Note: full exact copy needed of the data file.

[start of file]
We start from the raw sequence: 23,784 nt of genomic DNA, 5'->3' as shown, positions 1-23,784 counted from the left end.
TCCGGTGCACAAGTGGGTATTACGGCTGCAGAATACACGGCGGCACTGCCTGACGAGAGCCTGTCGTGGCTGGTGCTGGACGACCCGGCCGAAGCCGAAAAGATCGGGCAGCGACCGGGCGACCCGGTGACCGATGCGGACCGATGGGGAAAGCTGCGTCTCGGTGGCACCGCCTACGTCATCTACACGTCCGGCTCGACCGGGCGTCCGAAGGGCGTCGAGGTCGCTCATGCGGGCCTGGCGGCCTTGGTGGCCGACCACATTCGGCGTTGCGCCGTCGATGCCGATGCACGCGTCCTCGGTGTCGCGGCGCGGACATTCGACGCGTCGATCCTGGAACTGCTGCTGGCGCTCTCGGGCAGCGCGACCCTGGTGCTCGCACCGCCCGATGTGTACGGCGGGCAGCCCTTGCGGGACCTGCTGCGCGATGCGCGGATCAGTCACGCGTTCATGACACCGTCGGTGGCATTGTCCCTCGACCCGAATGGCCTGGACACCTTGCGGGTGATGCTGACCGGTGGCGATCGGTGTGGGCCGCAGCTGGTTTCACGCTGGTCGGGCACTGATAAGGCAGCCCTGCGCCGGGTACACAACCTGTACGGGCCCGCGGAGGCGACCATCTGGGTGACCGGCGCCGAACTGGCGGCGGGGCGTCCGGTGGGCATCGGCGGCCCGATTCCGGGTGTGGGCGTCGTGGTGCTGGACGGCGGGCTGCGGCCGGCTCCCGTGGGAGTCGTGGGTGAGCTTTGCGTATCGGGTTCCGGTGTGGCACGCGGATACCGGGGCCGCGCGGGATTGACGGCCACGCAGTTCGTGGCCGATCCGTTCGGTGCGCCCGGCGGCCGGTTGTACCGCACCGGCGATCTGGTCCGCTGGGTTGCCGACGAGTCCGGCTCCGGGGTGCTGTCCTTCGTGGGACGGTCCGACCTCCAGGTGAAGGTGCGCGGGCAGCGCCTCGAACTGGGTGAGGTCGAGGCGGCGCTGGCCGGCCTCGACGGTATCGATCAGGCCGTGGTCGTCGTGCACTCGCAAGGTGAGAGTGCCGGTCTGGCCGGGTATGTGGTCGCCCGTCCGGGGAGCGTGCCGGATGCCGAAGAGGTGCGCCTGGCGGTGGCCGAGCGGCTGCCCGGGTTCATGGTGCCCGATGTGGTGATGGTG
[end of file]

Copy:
We start from the raw sequence: 23,784 nt of genomic DNA, 5'->3' as shown, positions 1-23,784 counted from the left end.
TCCGGTGCACAAGTGGGTATTACGGCTGCAGAATACACGGCGGCACTGCCTGACGAGAGCCTGTCGTGGCTGGTGCTGGACGACCCGGCCGAAGCCGAAAAGATCGGGCAGCGACCGGGCGACCCGGTGACCGATGCGGACCGATGGGGAAAGCTGCGTCTCGGTGGCACCGCCTACGTCATCTACACGTCCGGCTCGACCGGGCGTCCGAAGGGCGTCGAGGTCGCTCATGCGGGCCTGGCGGCCTTGGTGGCCGACCACATTCGGCGTTGCGCCGTCGATGCCGATGCACGCGTCCTCGGTGTCGCGGCGCGGACATTCGACGCGTCGATCCTGGAACTGCTGCTGGCGCTCTCGGGCAGCGCGACCCTGGTGCTCGCACCGCCCGATGTGTACGGCGGGCAGCCCTTGCGGGACCTGCTGCGCGATGCGCGGATCAGTCACGCGTTCATGACACCGTCGGTGGCATTGTCCCTCGACCCGAATGGCCTGGACACCTTGCGGGTGATGCTGACCGGTGGCGATCGGTGTGGGCCGCAGCTGGTTTCACGCTGGTCGGGCACTGATAAGGCAGCCCTGCGCCGGGTACACAACCTGTACGGGCCCGCGGAGGCGACCATCTGGGTGACCGGCGCCGAACTGGCGGCGGGGCGTCCGGTGGGCATCGGCGGCCCGATTCCGGGTGTGGGCGTCGTGGTGCTGGACGGCGGGCTGCGGCCGGCTCCCGTGGGAGTCGTGGGTGAGCTTTGCGTATCGGGTTCCGGTGTGGCACGCGGATACCGGGGCCGCGCGGGATTGACGGCCACGCAGTTCGTGGCCGATCCGTTCGGTGCGCCCGGCGGCCGGTTGTACCGCACCGGCGATCTGGTCCGCTGGGTTGCCGACGAGTCCGGCTCCGGGGTGCTGTCCTTCGTGGGACGGTCCGACCTCCAGGTGAAGGTGCGCGGGCAGCGCCTCGAACTGGGTGAGGTCGAGGCGGCGCTGGCCGGCCTCGACGGTATCGATCAGGCCGTGGTCGTCGTGCACTCGCAAGGTGAGAGTGCCGGTCTGGCCGGGTATGTGGTCGCCCGTCCGGGGAGCGTGCCGGATGCCGAAGAGGTGCGCCTGGCGGTGGCCGAGCGGCTGCCCGGGTTCATGGTGCCCGATGTGGTGATGGTG